Real-time notifications let you know when a document is being edited and by whom.
It is likely that other apps such as Box.com or Box.org, provide the functionality at least of OneDrive. If you are using any of these for your OCAD work then do please comment below on the pros and cons.
In a paper I wrote 3 to 4 years ago, I predicted the then just announced Landa nanographics digital press could eventually be extremely important to orienteering map production. Well we are certainly closer to seeing if my prediction holds.
Inventor Benny Landa is well known in the print industry for the highly successful HP Indigo liquid toner digital press, as used for the 2013 Bendigo Gold’n Ponds Carnival. He has just released the first commercial model of his Landa nanographics digital press and already three large Australian print companies are said to have ordered.
So what makes this digital press so exciting for orienteering? The most relevant features are;
- tiny dots should significantly sharpen lines and edges thus approaching offset print quality
- wider CMYK colour gamut than current dry toner digital presses may well allow a closer match to IOF Pantone colours (1)
- ability to print readily on any plastic film indicates some superior synthetics may be possible for digitally printed maps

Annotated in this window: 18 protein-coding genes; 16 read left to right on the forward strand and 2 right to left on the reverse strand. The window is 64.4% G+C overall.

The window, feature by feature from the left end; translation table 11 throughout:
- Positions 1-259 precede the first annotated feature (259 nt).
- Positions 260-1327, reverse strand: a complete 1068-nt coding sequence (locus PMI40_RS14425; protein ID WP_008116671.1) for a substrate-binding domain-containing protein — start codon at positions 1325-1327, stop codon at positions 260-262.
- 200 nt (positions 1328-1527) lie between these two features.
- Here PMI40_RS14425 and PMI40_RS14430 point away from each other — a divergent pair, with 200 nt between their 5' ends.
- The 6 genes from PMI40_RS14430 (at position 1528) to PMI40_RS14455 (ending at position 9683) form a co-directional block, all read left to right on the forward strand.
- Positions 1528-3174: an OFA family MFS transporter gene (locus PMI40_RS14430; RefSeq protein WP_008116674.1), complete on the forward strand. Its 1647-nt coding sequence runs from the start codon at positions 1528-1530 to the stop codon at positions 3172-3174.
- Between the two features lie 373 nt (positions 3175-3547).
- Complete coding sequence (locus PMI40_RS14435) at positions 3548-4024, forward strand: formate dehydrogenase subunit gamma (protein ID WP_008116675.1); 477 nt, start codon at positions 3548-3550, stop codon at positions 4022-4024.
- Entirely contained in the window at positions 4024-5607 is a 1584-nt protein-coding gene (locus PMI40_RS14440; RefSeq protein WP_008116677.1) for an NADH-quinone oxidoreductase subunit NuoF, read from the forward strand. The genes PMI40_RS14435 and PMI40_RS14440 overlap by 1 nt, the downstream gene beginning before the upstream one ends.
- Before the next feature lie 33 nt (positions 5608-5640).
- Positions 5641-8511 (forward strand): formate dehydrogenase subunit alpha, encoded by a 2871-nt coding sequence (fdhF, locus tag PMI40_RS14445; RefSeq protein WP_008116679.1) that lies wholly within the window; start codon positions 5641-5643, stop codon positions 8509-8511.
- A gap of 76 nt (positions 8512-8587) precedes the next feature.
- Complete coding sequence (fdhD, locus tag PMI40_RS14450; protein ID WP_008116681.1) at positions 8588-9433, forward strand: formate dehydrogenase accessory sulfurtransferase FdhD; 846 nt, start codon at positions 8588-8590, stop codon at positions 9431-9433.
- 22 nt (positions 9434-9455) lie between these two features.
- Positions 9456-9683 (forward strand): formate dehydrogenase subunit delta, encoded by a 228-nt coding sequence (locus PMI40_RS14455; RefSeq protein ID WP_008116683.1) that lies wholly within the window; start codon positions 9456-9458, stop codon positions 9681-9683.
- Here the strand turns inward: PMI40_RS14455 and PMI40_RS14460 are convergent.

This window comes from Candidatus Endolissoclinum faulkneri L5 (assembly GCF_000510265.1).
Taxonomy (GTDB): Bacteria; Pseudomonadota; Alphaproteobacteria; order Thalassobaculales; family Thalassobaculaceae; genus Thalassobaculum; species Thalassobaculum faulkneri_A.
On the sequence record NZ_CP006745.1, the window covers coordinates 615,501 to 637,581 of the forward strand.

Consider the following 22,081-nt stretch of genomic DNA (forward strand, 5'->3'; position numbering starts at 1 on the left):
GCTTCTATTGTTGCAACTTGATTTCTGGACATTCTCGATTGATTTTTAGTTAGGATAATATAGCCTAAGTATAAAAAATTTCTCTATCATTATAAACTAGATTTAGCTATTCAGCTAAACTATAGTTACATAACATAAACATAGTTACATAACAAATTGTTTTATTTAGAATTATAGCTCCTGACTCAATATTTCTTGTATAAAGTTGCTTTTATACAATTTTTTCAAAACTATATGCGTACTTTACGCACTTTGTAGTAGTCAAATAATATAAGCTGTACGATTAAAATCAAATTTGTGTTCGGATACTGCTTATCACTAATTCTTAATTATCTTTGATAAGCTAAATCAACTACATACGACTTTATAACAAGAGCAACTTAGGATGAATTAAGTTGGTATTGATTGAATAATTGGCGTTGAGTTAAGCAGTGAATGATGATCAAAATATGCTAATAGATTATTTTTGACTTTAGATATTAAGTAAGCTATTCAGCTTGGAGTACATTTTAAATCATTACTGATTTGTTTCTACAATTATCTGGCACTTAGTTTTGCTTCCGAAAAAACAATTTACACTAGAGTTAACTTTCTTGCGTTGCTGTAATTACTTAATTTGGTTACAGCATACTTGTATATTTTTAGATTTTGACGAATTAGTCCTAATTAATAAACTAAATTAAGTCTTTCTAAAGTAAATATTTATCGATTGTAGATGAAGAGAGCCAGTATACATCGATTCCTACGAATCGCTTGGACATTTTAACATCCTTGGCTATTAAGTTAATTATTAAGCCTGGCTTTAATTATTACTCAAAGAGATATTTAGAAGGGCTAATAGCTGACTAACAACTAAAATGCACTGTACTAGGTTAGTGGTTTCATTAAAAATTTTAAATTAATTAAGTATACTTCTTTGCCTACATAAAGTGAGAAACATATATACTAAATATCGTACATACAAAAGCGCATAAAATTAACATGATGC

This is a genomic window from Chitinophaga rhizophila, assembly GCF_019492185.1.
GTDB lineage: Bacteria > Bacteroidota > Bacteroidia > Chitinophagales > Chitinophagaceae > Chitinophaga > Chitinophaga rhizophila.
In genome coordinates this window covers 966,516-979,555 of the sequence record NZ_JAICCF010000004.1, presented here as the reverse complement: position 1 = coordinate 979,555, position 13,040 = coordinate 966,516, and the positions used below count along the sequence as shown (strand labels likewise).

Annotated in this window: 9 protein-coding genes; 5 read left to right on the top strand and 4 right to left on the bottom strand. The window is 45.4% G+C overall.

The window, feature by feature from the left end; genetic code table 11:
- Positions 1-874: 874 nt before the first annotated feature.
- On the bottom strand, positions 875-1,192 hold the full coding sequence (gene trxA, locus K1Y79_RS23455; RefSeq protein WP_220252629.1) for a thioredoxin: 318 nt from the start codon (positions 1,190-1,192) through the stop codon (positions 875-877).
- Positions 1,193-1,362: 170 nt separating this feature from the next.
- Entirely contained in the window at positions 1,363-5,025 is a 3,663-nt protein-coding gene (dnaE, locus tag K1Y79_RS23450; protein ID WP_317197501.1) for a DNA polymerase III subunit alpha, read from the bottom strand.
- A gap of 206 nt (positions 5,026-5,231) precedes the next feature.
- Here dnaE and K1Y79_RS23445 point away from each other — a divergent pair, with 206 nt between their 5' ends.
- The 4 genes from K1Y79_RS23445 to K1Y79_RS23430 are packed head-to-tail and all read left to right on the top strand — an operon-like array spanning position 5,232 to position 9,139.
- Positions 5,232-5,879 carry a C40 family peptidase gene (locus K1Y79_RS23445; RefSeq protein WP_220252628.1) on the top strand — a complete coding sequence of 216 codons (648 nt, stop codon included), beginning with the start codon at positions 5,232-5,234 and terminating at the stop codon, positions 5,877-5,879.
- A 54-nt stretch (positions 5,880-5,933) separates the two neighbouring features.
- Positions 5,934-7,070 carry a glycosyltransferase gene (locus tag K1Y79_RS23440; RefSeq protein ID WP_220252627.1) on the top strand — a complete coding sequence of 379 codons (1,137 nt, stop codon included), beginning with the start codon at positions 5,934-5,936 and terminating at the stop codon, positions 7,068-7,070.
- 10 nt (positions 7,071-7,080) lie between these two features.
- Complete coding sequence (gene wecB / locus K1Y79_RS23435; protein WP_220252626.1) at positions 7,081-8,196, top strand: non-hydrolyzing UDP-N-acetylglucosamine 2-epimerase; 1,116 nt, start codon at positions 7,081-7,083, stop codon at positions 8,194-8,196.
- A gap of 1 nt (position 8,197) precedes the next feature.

- the toner itself is abrasion resistant thus making such maps more attractive to orienteering and other map sports
The above would be meaningless if the cost of short run digital maps is even higher than currently. Benny Landa has consistently said that the Landa nanographic digital press would provide the lowest cost digital printing in the industry. At least two of the three Australian orders are for companies I recognise as doing a lot of short run printing. Thus it looks fairly hopeful that at least for major events, printing on a Landa nanographic will be cost effective, perhaps even lower than current digital printing.
When? The three Australian companies that have ordered may not see their presses before 2018. At least two don’t deal directly with the public so it is likely we wait until a mid-range company orders. That may be 2019 earliest as I imagine they will wait for the Landa to prove itself locally, including being cost effective in the Australian environment.
(1) IOF recently advised that the work to specify CMYK colours for the ISOMs has come to naught. Too difficult. Not surprising as the digital print industry is still working towards ISO colour certification after some 15 years. This certification is more about consistency than reproducing a colour that matches a standard swatch. Thus the process does not ensure that a particular CMYK colour will look the same from any press, but that an individual certified press will produce each colour consistently. In practice, two presses in the same plant could be certified yet a specific CMYK colour be could different from each press.
Author Ken Dowling pioneered digital prints for NZ map sports in 1995, courtesy of Xerox. Early in this 21st century as manager of a print centre he worked with Jim Russell to prepare an OCAD colour table that best suited some readily available digital presses. A modified version of that is available at ocad.com.au/resources.